[plt-scheme] standalone exes

From: Matthew Flatt (mflatt at cs.utah.edu)
Date: Sun Mar 14 13:27:09 EST 2004

At Sun, 14 Mar 2004 10:19:54 -0500, Pedro Pinto wrote:
> Matthew Flatt wrote:
> >Actually, I'm not sure how to handle them. One solution, I think, is to
> >copy an extension with the executable, and then redirect `require's to
> >use the extension relative to the executable.
> I am not sure I understand your suggestion, can you elaborate a little? 
> mzc refuses to create the exe in the first place, do you suggest 
> replacing the extension with a dummy scheme module to get over this? 


I meant the paragraph as a sketch of how mzc should probably work, but
I'll try to elaborate it into a suggestion. It's complicated enough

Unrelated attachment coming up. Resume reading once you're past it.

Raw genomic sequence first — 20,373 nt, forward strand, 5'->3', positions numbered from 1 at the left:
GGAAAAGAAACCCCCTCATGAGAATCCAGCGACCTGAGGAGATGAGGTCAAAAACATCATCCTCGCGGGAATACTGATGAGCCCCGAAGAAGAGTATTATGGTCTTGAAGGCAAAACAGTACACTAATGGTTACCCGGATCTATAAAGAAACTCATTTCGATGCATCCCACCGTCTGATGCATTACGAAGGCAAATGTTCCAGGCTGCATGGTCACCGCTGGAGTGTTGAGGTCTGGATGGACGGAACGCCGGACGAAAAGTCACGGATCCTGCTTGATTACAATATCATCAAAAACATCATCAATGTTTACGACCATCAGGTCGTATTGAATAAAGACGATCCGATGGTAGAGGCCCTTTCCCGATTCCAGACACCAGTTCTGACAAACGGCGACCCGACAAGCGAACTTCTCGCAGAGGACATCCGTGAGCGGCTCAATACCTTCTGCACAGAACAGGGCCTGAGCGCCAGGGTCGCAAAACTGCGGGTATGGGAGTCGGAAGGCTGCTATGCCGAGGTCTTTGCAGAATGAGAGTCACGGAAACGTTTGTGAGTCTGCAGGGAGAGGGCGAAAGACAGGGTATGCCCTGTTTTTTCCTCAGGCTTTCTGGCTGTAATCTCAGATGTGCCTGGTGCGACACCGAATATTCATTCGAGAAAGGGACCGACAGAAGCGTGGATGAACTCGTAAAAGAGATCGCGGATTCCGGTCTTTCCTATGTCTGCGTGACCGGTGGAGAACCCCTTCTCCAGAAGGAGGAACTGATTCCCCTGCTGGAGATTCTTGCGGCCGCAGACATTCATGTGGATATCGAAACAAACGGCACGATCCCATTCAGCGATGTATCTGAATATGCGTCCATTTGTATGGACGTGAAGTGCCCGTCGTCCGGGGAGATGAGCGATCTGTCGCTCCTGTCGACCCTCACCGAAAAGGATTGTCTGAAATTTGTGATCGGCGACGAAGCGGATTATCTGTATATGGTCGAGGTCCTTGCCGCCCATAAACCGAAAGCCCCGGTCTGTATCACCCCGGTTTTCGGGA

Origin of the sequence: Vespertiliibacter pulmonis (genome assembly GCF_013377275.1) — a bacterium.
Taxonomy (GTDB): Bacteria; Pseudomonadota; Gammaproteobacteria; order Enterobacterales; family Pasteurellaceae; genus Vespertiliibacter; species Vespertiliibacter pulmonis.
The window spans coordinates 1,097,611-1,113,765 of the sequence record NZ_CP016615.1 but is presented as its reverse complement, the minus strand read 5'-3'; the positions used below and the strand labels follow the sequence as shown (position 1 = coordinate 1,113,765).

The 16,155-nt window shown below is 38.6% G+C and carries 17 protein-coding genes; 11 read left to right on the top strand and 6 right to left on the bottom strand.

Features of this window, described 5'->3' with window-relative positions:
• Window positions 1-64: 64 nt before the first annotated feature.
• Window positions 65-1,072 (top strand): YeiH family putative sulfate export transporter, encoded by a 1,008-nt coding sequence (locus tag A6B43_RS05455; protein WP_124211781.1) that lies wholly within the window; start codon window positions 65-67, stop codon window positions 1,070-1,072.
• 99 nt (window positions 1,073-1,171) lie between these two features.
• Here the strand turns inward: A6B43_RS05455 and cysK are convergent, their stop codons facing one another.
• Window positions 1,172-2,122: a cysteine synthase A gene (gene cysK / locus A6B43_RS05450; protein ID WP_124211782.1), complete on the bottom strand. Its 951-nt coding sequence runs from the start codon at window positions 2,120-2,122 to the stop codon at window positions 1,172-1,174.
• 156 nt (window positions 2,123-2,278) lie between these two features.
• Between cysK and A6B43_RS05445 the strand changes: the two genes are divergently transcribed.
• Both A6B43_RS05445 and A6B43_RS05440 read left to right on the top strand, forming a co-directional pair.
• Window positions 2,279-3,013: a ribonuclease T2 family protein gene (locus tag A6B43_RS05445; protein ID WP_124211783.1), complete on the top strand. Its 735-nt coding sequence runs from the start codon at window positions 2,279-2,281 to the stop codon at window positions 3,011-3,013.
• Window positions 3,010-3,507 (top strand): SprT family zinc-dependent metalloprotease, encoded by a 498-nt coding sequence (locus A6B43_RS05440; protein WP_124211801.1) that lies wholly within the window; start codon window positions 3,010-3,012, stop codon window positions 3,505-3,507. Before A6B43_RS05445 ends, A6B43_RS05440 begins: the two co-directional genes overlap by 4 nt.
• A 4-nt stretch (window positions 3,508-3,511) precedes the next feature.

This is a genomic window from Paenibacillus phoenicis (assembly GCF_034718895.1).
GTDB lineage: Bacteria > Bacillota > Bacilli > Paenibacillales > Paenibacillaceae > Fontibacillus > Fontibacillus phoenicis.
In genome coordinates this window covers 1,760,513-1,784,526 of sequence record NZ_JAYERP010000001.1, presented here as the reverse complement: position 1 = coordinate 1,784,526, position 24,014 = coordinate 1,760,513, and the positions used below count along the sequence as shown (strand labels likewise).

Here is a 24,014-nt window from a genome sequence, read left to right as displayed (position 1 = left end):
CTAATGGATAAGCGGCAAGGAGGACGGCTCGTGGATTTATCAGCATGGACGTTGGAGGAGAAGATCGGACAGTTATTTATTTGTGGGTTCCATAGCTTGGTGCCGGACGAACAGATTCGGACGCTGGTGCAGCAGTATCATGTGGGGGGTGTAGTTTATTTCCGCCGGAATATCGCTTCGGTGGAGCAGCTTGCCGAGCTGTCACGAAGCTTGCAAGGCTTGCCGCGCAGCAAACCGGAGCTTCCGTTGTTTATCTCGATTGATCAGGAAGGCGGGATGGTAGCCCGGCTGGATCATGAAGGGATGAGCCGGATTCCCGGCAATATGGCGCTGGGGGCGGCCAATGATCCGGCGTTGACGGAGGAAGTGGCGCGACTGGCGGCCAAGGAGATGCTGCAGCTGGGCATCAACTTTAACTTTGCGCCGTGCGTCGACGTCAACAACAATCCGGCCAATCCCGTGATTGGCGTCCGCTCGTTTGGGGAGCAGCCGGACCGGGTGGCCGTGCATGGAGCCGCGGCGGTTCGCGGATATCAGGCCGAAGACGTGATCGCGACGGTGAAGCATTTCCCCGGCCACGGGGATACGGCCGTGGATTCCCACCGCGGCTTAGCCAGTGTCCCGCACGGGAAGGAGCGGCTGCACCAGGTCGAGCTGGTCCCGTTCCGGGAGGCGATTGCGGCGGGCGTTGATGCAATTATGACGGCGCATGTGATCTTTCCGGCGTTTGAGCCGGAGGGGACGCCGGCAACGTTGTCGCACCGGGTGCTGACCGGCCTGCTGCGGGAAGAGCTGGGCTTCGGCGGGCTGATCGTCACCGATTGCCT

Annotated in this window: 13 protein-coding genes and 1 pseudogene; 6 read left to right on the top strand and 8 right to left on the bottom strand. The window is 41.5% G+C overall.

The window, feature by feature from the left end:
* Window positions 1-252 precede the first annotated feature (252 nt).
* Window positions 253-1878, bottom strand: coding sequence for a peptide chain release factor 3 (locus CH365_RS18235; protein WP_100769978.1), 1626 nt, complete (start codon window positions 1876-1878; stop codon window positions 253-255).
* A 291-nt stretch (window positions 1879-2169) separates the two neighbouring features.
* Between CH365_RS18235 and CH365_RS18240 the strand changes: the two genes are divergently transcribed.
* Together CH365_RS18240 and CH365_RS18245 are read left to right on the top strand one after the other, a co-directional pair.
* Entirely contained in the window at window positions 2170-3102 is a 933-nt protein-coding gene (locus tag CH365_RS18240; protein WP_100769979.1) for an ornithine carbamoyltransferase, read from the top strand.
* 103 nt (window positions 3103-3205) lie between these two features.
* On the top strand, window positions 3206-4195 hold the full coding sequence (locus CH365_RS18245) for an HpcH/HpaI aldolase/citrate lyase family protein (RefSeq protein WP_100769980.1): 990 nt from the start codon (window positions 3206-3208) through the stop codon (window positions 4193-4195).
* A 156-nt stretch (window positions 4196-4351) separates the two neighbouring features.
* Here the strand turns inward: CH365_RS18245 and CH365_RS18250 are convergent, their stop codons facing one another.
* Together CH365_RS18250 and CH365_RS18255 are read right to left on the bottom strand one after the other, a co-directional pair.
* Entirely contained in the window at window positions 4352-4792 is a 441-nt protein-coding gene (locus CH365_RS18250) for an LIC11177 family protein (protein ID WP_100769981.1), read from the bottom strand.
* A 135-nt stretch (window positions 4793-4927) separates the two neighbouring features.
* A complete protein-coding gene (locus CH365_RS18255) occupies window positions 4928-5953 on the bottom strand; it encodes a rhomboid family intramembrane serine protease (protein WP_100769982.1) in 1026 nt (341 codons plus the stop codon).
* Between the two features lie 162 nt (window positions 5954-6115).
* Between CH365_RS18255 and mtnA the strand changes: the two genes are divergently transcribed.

that I'll probably miss an important detail.

If I understand correctly, you currently have 


and you access it with

  (require "ext.ss" <somewhere>)

One possibility is that you move the extension and create


which uses `load-extension' directly to load the extension. While
loading the extension, "ext.ss" will need to a prefix for the
extension-based module with `current-module-name-prefix' to avoid
module-name collisions. The "ext.ss" module will also uses
`dynamic-require' to extract exports from the extension, and then
re-export them with `provide':

 (module ext mzscheme
    (parameterize ([current-module-name-prefix <prefix>])
      (load-extension ...))
    (define x (dynamic-require <extension-name> 'x))
    (provide x ...))

where <extension-name> depends on <prefix>.

The `load-extension' part will need to search for the extension so that
it finds it whether the program is in stand-alone mode or not.

Among the problems with this approach: If the extension exports many
names, keeping "ext.ss" in sync manually will be a pain. Perhaps
"ext.ss" can be generated from the extension's source, though.


Posted on the users mailing list.